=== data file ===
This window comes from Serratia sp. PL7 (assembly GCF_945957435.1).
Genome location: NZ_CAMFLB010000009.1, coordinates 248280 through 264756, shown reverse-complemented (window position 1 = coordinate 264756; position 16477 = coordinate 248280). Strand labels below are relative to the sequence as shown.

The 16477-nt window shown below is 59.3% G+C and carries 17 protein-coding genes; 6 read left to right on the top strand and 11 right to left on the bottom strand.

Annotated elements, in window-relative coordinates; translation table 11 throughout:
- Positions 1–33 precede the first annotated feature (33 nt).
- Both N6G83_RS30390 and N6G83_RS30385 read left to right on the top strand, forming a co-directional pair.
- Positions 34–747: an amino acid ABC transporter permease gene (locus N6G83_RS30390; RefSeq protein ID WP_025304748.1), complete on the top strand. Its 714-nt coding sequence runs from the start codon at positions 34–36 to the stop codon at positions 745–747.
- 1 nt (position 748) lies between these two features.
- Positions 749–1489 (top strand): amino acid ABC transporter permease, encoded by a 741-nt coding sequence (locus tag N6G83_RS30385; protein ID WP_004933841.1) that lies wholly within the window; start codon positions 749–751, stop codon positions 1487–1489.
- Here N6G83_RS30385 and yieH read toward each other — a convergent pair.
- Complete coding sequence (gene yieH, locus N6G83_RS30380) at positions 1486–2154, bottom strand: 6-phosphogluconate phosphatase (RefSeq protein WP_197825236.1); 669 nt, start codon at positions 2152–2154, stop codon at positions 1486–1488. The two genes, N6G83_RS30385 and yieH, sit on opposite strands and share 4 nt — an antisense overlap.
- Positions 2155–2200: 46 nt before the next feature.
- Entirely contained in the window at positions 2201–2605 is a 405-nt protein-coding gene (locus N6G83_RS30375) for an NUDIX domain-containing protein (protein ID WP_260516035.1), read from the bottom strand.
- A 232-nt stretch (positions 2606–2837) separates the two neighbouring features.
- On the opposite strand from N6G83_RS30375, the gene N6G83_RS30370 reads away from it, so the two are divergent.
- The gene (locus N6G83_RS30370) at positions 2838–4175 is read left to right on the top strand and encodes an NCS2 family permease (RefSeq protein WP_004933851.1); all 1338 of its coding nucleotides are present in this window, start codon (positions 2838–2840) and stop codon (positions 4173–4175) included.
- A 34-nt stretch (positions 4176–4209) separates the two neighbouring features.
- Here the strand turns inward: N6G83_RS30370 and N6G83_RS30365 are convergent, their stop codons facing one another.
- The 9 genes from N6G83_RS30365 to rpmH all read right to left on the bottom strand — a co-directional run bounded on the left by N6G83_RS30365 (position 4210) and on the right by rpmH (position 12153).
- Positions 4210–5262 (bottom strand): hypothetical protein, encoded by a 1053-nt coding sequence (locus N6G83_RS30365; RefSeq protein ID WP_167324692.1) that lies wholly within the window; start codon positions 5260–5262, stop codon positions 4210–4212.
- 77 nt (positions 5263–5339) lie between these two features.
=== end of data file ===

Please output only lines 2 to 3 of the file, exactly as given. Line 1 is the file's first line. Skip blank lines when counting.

Genome location: NZ_CAMFLB010000009.1, coordinates 248280 through 264756, shown reverse-complemented (window position 1 = coordinate 264756; position 16477 = coordinate 248280). Strand labels below are relative to the sequence as shown.

The 16477-nt window shown below is 59.3% G+C and carries 17 protein-coding genes; 6 read left to right on the top strand and 11 right to left on the bottom strand.